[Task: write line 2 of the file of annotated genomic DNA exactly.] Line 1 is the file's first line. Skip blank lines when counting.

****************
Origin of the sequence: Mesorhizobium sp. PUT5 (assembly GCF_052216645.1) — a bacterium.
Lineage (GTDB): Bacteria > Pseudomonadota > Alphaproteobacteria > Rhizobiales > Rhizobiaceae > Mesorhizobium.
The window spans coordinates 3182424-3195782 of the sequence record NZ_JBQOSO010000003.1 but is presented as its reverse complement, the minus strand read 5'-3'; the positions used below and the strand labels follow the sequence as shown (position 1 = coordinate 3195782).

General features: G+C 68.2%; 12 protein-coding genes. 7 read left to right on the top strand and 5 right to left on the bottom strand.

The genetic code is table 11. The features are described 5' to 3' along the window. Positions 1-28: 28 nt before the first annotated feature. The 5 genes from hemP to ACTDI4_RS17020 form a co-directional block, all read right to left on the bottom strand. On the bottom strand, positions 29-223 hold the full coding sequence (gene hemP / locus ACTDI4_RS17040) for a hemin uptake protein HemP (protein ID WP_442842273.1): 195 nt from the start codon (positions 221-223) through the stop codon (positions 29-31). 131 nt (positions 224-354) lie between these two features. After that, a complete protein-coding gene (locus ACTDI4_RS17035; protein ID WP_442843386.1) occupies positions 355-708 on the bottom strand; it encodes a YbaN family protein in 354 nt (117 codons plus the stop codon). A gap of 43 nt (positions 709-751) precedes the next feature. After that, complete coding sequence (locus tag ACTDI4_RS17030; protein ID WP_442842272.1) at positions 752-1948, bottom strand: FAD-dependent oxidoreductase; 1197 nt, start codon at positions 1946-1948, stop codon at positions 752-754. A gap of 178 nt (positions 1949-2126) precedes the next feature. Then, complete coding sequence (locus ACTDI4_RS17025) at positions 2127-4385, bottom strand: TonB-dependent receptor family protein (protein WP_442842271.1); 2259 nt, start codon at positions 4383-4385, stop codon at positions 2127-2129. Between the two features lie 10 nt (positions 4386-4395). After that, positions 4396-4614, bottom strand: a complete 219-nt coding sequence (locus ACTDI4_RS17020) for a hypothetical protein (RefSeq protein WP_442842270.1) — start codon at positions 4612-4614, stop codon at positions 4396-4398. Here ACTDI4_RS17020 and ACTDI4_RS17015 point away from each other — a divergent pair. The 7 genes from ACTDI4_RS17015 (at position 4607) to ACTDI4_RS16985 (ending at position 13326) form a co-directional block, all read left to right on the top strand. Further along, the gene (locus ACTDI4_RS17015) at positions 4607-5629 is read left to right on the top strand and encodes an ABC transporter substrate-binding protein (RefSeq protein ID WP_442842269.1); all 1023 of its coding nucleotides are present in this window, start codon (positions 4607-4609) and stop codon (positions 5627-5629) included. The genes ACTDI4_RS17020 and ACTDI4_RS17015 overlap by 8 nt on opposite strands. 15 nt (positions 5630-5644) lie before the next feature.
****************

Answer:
Lineage (GTDB): Bacteria > Pseudomonadota > Alphaproteobacteria > Rhizobiales > Rhizobiaceae > Mesorhizobium.